A harsh bitterness of a distant skunk. The scent of burning matches. I paused. Sulfur dioxide. Quite a bit of it, too. I returned to the Jeep and followed the matches north. There were times when my secret self came in handy. The stench of burning sulfur grew stronger. A low growl rolled through the ravine below, dissolving into heavy wet panting, followed by a frustrated layered yelp, as if several dogs had whined in unison.
I guided the Jeep along the edge of the ravine and peered down.
No giant dogs, just a shallow twenty-five-foot gap with a bit of scarce shrubs and trash at the bottom. A broken rusted fridge. The remains of a couch. Multicolored dirt-stained rags. A house had apparently thrown up down the slope and now perched in a ruined heap on the edge, where the ravine veered left. An excited snarl rumbled through the Scratches, the deep primeval sound of an enormous beast giving chase.
The hairs on the back of my neck rose. I stood on the brakes, swiped the Weatherby from the seat, and jumped out, taking position on the edge.
A shaggy shape exploded from around the bend of the ravine. Saffron-colored with a sprinkling of dark spots on its sloped back, the animal flew over the refuse, the muscles of its powerful forequarters pumping hard. A bouda. The bouda veered toward me, changing in midleap. Its body snapped, twisting like a broken doll. Bones thrust out of the flesh, muscles sliding up the new powerful limbs, a carved chest, and a humanoid torso.
A bouda in a warrior form, a monster halfway between hyena and man. For a shapeshifter, to assume this form was a victory, to make it proportional was an achievement, and to speak in one was an art. A bloodcurdling scream ripped from him. Fortunately, the Weatherby delivered respect in a Magnum cartridge. It would stop a rhino at full gallop. It sure as hell would handle an oversized dog.
The ground shook as if from blows of a giant hammer. Blood-red and massive, it slid on the trash and crashed into the curve.
The impact shook the slope. A twenty-foot-tall three-headed dog. The dog shook, flinging rubble from his fur. Thick, deep-chested, built like an Italian mastiff, it gripped the ground with four massive paws and charged after Raphael.
The mouths of its three heads hung open, displaying gleaming fangs longer than my forearm. Three forked serpentine tongues hung out as it thundered to us, flinging foam from between the horrid teeth. The drops of drool, each big enough to fill a bucket, ignited in midair. I just had to delay it long enough for the knucklehead to reach me. I sighted the muzzle of the center head.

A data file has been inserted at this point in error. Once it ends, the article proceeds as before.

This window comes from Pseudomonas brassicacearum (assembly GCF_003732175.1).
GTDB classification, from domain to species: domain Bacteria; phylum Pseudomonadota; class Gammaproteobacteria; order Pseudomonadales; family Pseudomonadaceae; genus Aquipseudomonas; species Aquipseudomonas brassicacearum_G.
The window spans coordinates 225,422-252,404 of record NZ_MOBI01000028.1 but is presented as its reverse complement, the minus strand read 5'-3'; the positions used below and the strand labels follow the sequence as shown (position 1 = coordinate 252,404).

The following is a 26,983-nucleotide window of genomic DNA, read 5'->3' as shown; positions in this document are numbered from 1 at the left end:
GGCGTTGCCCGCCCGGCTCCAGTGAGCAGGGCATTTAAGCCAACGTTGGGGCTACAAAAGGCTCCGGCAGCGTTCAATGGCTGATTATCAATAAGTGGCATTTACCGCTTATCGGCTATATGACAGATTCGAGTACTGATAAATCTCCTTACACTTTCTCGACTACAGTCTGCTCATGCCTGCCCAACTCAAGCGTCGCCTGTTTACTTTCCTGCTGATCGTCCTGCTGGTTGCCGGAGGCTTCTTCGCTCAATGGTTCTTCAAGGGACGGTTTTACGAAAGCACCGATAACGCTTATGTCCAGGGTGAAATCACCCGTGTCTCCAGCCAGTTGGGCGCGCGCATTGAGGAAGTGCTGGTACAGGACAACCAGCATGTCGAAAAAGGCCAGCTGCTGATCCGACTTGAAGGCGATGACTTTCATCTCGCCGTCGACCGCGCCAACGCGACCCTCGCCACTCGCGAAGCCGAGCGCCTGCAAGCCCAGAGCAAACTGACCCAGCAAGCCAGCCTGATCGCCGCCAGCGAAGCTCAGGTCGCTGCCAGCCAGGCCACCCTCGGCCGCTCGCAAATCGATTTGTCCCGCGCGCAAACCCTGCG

The nose shot would deliver maximum pain. I sighted and fired again. The middle head drooped. The beast yowled and spun in pain. The Weatherby wins again. In a desperate leap, Raphael launched himself up the slope toward me. I caught his arm and hauled him up. We dashed to the Jeep. A howl of pure frustration shook the highway.
In the rearview mirror the dog sailed out of the ravine as if it had wings and landed on the road behind us. We hurtled down the highway at a breakneck speed. The dog gave chase with a triumphant howl that shook the ground beneath the car wheels.
It closed the space between us in three great bounds and bent down over the car, its mouths opened wide. The foul, corrosive breath washed over me. Raphael jumped up and snarled back, his hackles up.
Burning drool hit the backseat, singeing the upholstery in an acrid stench of melted synthetics. I swerved, taking a sudden turn onto a wooden bridge and almost sending the Jeep off the edge into a gap. Monstrous teeth snapped a foot from the backseat. The dog snarled. In the rearview mirror I saw its muscles bunch as it gathered itself for a leap. Nowhere to go. Inside me, an animal raked at my flesh, trying to spill out of my skin.
I clenched my teeth and stayed human. The dog jumped. Its huge body flew toward us and then jerked back, as if an invisible leash had snapped, reaching its full length. The giant canine fell, its paws waving clumsily in the air. In the rearview mirror I saw it rise. Its bark rang through the Scratches. The dog barked again, whined, and jumped back into the ravine.
I slowed to a speed that would let me make a turn without sending us to a fiery death in the gap below. In the seat next to me Raphael shuddered.